On a summer’s day in 1981, two teenagers in a Bosnian village reported seeing an apparition of the Virgin Mary, dressed in startling white and carrying a child. The following day, four other young people in the village claimed to have seen a similar vision. Before long the six visionaries were reporting daily apparitions of Our Lady.

The village of Medjugorje has since become famous, and controversial, in the Catholic world, drawing in pilgrims from across the globe with reports of conversions and miracles.

Sceptics, both within and outside the Church, continue cast doubt on the visions, however, leading to passionate disagreements and angry exchanges. Indeed, the issue is now fast turning into one of the most divisive in the Catholic Church, with supporters claiming life-changing experiences, while critics brand it a hoax and accuse those involved of exploiting the visions for financial gain.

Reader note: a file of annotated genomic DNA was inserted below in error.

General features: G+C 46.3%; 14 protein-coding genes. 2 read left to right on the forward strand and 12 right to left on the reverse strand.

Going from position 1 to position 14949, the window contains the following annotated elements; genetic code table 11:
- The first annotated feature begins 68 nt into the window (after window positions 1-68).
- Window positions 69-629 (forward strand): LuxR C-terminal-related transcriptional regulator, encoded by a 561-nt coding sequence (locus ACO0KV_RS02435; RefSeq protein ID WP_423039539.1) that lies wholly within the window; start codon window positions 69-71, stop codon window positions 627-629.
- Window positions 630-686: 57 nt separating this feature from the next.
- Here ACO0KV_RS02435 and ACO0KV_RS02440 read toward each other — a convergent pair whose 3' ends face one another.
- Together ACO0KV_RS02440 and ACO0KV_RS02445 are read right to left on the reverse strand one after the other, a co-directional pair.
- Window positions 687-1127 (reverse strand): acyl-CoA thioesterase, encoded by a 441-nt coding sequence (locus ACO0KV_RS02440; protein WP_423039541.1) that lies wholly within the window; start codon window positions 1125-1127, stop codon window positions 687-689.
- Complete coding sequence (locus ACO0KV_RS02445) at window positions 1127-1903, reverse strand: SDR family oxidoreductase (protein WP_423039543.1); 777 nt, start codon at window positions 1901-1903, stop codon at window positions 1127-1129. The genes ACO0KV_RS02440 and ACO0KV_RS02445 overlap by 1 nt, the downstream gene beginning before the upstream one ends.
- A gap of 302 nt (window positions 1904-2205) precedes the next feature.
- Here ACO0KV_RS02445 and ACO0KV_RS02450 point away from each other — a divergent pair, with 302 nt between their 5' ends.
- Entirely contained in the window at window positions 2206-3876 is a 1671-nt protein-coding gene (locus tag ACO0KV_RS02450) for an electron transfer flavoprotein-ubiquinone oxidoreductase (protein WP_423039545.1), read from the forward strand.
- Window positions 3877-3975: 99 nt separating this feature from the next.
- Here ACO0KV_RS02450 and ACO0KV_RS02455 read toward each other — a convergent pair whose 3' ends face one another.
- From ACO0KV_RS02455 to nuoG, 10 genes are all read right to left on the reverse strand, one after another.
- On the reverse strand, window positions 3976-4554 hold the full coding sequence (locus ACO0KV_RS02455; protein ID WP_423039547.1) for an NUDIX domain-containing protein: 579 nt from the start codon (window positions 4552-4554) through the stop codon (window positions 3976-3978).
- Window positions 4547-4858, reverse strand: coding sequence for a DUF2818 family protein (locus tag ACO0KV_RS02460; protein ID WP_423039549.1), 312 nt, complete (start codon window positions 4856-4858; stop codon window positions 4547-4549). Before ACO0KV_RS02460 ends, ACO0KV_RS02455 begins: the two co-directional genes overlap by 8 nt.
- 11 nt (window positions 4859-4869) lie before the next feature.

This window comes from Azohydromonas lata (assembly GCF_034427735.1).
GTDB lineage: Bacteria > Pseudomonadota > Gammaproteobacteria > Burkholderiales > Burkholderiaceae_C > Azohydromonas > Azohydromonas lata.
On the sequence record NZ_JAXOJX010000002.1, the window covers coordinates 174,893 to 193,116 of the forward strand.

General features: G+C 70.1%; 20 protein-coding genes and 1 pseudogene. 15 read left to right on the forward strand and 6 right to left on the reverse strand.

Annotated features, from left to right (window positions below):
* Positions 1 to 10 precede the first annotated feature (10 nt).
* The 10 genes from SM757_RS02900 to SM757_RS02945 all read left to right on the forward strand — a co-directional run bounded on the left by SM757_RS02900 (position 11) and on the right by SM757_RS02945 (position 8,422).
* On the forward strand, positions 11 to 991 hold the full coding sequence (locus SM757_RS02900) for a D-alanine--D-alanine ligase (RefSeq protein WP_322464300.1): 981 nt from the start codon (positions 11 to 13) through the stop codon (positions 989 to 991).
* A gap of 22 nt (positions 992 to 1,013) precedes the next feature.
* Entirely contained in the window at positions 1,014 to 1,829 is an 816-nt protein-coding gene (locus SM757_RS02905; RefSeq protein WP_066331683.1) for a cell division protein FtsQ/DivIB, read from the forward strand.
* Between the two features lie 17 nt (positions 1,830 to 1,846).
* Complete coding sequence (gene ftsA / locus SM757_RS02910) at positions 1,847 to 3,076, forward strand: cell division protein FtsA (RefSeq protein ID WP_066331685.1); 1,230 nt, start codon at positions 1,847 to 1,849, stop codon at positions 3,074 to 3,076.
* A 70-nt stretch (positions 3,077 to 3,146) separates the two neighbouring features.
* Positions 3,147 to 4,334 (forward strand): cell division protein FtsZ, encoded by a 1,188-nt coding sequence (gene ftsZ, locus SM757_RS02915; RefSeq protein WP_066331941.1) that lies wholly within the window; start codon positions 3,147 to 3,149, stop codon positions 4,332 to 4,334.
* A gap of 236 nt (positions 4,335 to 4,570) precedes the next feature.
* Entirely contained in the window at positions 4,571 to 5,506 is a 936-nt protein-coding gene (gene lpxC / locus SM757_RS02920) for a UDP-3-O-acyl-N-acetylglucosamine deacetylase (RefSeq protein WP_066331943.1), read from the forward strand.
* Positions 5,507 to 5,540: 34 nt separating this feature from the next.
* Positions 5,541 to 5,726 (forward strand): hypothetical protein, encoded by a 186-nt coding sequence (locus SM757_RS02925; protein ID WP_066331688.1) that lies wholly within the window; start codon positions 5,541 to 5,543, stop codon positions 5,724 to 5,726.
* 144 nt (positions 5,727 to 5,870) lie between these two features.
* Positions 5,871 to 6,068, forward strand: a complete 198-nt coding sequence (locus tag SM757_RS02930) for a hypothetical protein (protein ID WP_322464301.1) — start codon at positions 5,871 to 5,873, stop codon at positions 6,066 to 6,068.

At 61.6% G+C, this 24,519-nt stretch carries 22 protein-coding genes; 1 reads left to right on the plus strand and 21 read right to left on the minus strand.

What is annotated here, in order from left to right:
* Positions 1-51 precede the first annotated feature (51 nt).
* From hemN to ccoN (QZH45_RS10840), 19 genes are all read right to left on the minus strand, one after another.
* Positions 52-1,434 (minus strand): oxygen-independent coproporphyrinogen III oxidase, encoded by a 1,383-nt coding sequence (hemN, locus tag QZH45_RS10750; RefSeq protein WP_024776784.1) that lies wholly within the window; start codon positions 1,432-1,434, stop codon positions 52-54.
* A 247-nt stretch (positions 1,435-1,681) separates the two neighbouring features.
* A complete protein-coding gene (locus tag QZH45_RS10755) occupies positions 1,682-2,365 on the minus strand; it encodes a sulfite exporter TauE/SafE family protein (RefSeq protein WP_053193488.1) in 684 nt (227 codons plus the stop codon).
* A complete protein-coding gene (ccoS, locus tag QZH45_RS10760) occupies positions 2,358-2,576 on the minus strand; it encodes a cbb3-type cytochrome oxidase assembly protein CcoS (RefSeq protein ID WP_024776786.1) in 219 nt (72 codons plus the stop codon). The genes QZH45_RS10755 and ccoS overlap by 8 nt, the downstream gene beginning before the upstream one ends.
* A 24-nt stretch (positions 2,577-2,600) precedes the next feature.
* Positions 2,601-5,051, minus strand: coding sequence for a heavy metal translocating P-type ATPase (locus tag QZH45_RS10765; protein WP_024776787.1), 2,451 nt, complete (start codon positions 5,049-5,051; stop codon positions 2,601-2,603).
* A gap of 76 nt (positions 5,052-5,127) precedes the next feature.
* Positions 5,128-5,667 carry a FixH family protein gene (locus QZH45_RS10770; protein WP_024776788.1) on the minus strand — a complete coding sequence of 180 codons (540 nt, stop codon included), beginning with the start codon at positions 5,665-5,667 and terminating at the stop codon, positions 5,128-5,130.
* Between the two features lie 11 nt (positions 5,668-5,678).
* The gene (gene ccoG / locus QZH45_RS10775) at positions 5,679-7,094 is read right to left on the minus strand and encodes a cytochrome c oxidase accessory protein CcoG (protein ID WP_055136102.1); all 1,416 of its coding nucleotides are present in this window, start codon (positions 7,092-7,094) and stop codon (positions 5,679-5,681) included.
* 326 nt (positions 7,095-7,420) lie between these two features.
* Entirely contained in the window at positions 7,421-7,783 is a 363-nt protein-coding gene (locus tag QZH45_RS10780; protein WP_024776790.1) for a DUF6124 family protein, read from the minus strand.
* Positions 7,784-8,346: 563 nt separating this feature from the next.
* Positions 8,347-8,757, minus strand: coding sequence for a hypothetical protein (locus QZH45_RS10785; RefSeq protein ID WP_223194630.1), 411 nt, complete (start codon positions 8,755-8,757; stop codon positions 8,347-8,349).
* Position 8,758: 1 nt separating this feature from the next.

In 2010, Benedict XVI established a commission to look into the apparitions, chaired by Cardinal Camillo Ruini, the former vicar of Rome. It was charged with “collecting and examining all the material” surrounding the apparitions and presenting a “detailed report”, followed by a vote on the supernatural nature of the apparitions.

The report has yet to be published and remains under pontifical secret. But last week the Italian journalist Andrea Tornielli appeared to reveal its contents.

The findings, if true, will only add to the controversy. The commission came out with 13 votes in favour of recognising the first seven visions as supernatural in nature, with just one vote against. (There was also one “suspensive” vote, which is a voter’s way of indicating they will make up their mind later.)

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